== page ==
Consumer prices fell in October by 0.2 of a percentage point compared with October 2008 in what is the first year on year fall in prices since August 2003, the Czech Statistical Office announced on Monday. The drop was largely thanks to lower housing costs and cheaper natural gas. Prices also fell by 0.2 of a percentage point compared with September. The latest figures take average inflation over the last 12 months to 1.6 percent compared with September’s figure of 2.1 percent.
The Institute for the Study of Totalitarian Regimes and Security Forces Archive on Monday announced the publication of details of the Communist regime’s intelligence service on the internet. The step is the first of its kind in a former Communist country according to the institute. It said the list of names includes 985 staff out of the total 1,028 working at the end of November 1989. Staff worked in foreign embassies and trade offices, in television and radio and at international institutions. The intelligence service was wound up in February 1990.
Czech Prime Minister Jan Fischer will join around 30 heads of state and government in Berlin to commemorate the 20 anniversary of the Berlin Wall on Monday evening. The Czech Prime Minister will take part in a symbolic dismantling of a wall near the Brandenburg Gate. The end of the Berlin Wall signalled the start of the end of communism in Central and Eastern Europe and the end of the more than 40 year division between East and West. The Czechoslovak Communist regime began to crumble following the suppression of a students’ protest 8 days after the fall of the Berlin Wall.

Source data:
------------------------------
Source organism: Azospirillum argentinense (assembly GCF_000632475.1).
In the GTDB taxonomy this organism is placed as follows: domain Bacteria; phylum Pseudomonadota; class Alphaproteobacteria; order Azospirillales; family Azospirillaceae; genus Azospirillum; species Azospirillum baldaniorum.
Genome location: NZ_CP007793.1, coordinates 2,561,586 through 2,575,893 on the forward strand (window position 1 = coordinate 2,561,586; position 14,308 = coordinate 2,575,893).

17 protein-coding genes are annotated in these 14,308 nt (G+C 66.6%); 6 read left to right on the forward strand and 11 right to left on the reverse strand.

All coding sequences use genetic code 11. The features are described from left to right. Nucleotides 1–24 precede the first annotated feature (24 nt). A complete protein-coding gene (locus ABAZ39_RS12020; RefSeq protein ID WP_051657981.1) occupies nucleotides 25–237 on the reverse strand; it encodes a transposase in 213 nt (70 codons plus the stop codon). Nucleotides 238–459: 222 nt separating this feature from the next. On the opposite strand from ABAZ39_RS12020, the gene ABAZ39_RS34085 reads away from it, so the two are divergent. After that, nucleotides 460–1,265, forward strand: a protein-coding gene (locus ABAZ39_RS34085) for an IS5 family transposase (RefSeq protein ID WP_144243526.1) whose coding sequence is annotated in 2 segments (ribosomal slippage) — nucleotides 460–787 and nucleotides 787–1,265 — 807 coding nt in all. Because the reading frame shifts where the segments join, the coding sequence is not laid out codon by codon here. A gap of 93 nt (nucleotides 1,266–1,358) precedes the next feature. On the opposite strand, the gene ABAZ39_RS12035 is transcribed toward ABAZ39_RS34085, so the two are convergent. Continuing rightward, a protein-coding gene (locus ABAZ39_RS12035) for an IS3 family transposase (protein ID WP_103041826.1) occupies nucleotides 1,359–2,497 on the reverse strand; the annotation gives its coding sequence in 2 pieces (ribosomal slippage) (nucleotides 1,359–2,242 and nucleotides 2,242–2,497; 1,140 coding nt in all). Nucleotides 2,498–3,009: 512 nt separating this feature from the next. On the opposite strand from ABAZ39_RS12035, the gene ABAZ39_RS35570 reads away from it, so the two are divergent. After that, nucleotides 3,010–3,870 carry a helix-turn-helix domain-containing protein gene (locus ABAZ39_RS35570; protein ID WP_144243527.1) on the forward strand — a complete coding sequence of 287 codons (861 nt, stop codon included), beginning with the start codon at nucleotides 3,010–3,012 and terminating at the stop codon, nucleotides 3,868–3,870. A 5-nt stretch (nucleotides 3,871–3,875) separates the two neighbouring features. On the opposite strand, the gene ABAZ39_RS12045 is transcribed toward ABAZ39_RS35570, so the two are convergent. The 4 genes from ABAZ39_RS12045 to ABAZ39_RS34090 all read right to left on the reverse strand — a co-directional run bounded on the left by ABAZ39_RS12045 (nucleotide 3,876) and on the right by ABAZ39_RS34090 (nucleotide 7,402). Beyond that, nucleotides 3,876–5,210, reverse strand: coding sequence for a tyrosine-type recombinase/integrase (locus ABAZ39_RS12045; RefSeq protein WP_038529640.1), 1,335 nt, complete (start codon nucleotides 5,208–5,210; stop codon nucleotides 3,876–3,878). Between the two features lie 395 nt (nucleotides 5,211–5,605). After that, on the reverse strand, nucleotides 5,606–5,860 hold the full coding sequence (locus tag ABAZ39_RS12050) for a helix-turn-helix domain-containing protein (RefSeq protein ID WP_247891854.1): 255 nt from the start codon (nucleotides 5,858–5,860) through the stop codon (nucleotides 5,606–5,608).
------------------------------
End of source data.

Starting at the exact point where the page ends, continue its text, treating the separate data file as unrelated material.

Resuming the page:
Archaeologists have finished what has been the biggest excavation ever in the Czech Republic. The work on a 40 hectare site near the city of Kolín in Central Bohemia uncovered three large Neolithic ditched enclosures or roundels, one is believed to be the biggest of its type in Europe. The function of such buildings is unclear with theories advanced that they could have served a religious purpose, used for protection during war or were facilities for trade or as a workshop. Excavation of the site began in April 2008 with around 80 workers involved. The site forms part of a bypass round the city.
Confusion surrounds the selection of the Czech Republic’s nominee for a
place on the next European Commission. On Sunday the caretaker prime
minister, Jan Fischer, said that the governor of the Czech National Bank,
Zdeněk Tůma, was the choice of the government and the country’s two
biggest parties, the Social Democrats and the Civic Democrats. Mr Fischer
said he had told them last Monday that Mr Tůma would be his choice – if
they themselves could not agree on a joint candidate. But the leader of
Civic Democrats, Mirek Topolánek, said the party would not back the
central bank head for the commissioner’s post. Mr Topolánek and Social
Democrats chairman Jiří Paroubek are set for talks with the prime
minister on Sunday evening.
The Civic Democrats and Social Democrats had evidently agreed that Mr Fischer himself should be the Czech candidate. However, the prime minister rejected that possibility, saying he would continue to lead the government until elections next year. Mr Topolánek then accused Mr Fischer of making a complete u-turn, after previously showing interest in the job.